After you have taken the profile, let me see your resume and I will help you build one that focuses on your skills, not your job history. Write me to the email address below and attach the resume after you have the profile results back.
Kyla's email is firstname.lastname@example.org
Tell her you and I have corresponded and that you want to take the Talent Profile. She will give you the procedure.
Best wishes to you!
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QUESTION: Hi Ralph thanks for the info. But I'm not sure I can do this right now. It doesn't say anything about actually "getting" me a job, just what type of job I *might* like to do....that doesn't mean anyone will actually hire me, or that anyone is hiring for that job in my area. Besdies I just lost my job and I probably can't afford it right now.
So I'm guessing in your opinion that's a "no" about becoming a noble Knight at Medieval Times? Is it really that bad?
ANSWER: Hi Arnold,
I am not necessarily telling you that you shouldn't work at Medieval Times. I am familiar with the show; I have seen it. But that isn't really the issue.
The issue of "getting" you a job is really you. It isn't the circumstances or past employers or jobs in the past or future. It is all about you.
I'm not sure what the word "it" refers to in "It doesn't say anything about actually getting me job." If you are referring to the profile, of course it doesn't. It isn't supposed to, because the only thing that can "get" you a job is you. And the profile does not tell you "what type of job you might like to do." It will describe your strengths and weaknesses and match that to a career which needs the kinds of strengths you have, but the "getting a job" part is entirely up to you.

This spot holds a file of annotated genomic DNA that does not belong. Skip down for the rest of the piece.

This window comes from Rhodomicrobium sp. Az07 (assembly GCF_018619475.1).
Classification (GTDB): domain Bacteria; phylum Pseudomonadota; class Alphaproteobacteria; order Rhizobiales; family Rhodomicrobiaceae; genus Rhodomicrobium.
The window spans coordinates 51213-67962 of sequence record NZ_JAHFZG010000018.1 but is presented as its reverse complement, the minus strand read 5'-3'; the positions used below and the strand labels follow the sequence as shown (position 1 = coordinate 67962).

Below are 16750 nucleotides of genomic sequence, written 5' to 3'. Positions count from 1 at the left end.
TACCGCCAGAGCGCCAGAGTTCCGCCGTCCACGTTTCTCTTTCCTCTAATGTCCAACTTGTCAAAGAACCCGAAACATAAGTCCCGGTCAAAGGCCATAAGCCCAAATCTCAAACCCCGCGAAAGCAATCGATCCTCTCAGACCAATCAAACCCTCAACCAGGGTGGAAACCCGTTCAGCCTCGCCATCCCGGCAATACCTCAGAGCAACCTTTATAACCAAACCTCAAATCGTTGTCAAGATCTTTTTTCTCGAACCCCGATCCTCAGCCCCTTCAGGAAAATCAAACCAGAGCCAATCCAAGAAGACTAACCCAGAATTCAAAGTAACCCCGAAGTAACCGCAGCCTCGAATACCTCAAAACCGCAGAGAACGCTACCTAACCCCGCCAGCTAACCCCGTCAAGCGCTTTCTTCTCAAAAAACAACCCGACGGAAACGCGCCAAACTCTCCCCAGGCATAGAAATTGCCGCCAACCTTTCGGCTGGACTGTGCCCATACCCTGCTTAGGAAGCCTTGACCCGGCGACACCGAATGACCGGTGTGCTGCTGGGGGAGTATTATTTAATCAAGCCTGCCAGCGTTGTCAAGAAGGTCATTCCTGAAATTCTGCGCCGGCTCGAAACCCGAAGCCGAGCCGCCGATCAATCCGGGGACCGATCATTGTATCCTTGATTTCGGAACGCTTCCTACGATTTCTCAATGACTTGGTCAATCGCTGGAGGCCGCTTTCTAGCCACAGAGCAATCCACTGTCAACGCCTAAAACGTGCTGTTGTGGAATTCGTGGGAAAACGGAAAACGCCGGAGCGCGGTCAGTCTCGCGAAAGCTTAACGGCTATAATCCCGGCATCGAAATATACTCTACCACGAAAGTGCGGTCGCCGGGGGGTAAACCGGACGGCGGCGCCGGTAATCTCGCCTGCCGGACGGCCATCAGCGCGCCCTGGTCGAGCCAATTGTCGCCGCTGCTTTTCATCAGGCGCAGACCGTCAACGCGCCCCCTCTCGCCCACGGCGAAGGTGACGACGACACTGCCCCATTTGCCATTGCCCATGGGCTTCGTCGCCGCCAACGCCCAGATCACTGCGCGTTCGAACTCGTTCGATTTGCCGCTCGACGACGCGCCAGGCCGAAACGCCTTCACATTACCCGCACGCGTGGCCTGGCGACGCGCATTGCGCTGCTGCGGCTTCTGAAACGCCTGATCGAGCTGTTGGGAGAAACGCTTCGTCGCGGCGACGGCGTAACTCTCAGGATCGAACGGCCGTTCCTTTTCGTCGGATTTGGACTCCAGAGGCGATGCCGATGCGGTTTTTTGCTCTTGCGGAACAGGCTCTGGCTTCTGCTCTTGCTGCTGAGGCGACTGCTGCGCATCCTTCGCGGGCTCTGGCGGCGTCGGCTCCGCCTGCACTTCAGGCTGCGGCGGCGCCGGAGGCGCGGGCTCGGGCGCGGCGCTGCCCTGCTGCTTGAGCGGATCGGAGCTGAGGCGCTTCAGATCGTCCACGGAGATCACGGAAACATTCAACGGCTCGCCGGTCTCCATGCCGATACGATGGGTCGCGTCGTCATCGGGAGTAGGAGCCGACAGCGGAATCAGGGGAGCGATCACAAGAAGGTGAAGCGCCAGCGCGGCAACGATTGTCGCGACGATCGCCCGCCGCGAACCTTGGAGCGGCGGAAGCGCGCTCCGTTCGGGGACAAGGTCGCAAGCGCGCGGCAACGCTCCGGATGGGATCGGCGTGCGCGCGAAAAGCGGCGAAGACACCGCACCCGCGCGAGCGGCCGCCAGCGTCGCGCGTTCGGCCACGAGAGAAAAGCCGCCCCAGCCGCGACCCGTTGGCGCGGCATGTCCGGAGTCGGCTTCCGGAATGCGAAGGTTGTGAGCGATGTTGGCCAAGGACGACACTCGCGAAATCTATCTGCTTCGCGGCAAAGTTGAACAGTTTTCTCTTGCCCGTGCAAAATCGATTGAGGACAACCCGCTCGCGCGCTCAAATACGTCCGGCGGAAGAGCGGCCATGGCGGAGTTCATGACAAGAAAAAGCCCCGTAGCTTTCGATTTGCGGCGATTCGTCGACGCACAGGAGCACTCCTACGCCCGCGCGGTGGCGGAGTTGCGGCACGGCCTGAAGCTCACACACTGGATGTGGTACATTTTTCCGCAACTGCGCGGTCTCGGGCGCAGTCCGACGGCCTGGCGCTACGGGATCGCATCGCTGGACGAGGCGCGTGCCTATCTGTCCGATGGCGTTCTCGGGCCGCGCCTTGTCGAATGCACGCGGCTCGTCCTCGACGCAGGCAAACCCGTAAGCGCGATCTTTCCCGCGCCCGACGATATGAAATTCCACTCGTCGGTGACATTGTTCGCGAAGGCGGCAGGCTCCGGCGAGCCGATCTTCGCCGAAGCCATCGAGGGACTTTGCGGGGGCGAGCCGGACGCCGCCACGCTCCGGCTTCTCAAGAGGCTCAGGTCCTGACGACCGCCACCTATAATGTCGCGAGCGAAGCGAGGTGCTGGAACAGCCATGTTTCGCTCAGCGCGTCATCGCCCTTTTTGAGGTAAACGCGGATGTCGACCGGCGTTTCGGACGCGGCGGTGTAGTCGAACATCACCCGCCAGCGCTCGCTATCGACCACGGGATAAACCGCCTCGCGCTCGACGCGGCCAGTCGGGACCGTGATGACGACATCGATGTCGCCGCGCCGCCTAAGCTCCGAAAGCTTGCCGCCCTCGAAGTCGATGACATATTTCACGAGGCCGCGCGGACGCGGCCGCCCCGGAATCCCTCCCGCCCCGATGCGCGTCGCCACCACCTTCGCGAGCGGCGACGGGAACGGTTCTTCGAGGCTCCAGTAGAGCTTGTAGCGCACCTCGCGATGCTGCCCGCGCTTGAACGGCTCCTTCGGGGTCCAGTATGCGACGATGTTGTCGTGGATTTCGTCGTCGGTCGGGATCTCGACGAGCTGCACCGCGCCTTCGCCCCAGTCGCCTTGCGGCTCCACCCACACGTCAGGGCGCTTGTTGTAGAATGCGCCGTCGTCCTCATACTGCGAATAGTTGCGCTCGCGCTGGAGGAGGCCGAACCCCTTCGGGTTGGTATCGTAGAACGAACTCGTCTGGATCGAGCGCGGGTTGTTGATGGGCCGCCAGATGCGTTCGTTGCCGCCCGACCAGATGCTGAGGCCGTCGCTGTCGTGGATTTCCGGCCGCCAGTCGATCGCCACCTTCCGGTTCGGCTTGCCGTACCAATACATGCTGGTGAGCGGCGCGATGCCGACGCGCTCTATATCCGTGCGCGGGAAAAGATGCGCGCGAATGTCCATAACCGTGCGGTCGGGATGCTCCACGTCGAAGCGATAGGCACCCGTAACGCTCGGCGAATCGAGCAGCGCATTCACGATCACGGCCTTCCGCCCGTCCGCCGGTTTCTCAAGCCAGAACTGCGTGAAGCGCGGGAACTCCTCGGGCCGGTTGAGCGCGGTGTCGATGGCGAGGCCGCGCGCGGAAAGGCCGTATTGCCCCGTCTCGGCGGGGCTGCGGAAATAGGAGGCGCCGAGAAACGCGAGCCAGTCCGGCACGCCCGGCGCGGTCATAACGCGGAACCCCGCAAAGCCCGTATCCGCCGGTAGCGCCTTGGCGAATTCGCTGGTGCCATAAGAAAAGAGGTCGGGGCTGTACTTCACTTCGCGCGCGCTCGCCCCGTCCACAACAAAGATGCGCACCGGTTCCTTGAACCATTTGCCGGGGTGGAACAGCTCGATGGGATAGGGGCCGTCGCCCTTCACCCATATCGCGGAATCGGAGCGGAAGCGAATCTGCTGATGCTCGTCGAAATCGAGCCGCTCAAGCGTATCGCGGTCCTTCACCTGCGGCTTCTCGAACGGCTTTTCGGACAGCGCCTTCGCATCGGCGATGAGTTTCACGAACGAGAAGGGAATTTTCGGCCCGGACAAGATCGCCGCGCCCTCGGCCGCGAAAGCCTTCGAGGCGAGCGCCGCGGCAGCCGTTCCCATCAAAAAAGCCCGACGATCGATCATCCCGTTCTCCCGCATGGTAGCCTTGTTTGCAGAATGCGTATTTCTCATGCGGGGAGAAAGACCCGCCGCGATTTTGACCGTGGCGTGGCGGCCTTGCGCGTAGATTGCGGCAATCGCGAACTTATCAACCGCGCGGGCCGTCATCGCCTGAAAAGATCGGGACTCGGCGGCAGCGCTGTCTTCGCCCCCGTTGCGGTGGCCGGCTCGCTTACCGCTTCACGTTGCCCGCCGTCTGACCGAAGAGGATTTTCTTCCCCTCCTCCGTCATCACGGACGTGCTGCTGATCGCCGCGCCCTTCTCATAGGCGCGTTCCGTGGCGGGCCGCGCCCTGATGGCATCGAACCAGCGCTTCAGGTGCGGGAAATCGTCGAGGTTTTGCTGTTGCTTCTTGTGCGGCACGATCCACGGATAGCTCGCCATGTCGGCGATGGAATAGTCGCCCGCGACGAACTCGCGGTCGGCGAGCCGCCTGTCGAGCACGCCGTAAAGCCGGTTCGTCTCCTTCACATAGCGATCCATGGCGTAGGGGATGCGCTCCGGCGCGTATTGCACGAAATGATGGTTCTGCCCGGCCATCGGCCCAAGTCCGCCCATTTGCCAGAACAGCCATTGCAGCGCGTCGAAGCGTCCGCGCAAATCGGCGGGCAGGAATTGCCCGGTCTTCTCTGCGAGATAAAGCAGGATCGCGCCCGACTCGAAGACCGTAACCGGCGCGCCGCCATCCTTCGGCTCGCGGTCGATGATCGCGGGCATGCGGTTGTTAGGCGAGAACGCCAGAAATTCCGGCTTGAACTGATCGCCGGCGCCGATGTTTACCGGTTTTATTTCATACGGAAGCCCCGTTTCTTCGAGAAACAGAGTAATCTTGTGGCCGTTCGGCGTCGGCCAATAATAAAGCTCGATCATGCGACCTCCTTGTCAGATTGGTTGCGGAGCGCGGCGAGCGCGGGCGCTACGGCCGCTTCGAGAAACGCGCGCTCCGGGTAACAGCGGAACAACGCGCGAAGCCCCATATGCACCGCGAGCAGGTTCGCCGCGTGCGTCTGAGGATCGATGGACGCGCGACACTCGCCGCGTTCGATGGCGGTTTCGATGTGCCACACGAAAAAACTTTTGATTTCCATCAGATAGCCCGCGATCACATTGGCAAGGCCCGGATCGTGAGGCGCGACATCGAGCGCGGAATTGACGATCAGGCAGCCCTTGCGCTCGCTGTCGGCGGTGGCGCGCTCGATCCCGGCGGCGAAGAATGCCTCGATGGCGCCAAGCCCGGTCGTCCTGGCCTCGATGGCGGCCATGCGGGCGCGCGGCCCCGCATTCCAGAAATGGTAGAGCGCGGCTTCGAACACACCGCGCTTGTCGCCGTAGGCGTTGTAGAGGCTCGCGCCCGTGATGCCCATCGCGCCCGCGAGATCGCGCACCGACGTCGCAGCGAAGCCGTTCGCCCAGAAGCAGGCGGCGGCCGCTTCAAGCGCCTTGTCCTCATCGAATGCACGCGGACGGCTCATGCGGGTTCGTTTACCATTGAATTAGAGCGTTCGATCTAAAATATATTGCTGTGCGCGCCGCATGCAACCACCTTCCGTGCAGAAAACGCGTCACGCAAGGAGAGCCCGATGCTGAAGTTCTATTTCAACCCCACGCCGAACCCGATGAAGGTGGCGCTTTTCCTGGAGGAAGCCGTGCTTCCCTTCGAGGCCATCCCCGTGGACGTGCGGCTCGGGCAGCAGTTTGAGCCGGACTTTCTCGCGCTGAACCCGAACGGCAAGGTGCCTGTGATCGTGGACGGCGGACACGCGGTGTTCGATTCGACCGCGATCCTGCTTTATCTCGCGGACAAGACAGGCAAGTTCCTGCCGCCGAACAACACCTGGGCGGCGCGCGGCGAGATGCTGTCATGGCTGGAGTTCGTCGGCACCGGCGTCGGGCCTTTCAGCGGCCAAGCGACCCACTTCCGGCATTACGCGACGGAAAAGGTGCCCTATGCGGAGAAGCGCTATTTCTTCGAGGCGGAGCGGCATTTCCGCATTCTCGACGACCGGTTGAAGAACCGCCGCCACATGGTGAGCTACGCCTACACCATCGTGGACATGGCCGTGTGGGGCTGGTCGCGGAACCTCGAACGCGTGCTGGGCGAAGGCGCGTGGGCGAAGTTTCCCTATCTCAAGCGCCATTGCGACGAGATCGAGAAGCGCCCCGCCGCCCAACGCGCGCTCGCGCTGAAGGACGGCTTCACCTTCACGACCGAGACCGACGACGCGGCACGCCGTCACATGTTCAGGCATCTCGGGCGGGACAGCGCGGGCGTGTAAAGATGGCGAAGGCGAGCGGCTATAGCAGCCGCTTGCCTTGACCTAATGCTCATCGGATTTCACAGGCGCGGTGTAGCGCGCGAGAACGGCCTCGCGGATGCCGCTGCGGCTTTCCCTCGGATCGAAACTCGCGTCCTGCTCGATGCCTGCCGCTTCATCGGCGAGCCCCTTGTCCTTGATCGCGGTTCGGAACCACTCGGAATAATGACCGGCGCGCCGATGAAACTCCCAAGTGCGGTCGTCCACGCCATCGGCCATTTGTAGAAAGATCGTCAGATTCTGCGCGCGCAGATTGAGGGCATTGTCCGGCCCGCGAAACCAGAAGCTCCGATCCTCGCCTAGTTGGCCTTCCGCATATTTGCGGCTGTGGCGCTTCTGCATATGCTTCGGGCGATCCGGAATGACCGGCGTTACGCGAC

And you are correct. It does not mean anyone will actually hire you or what jobs are in your area. But, again, it isn't supposed to. The only thing that can address those issues is what you decide to do. Job searching is a lot like life in general - it's all about the decisions you make, and it doesn't appear to me you have made a lot of great decisions.
The questions you need to ask yourself, Arnold, are what are you actually good at? What do you enjoy doing more than anything else? What skills do you have? What qualifications do you have for jobs that are in your area (I assume you are not willing to relocate)? What did your education train you to do? If it didn't train you to do what you love to do, why didn't you get educated in ways that would address the career you wanted to pursue? If you don't know what career you want to pursue, I suggest you find out. If you don't want to take the Talent Profile, you need to find something or someone who can help you discover yourself. It seems to me you don't really know yourself well enough to make a good decision on what to do next. And I can't tell you that - nor can anyone else. Only YOU can decide that. But you need some help.
If you and I lived closer together, I could meet with you and probably tell you within about 10 minutes what the issues are that you are having regarding keeping a job. But since we only have this forum, it is very difficult to determine those things.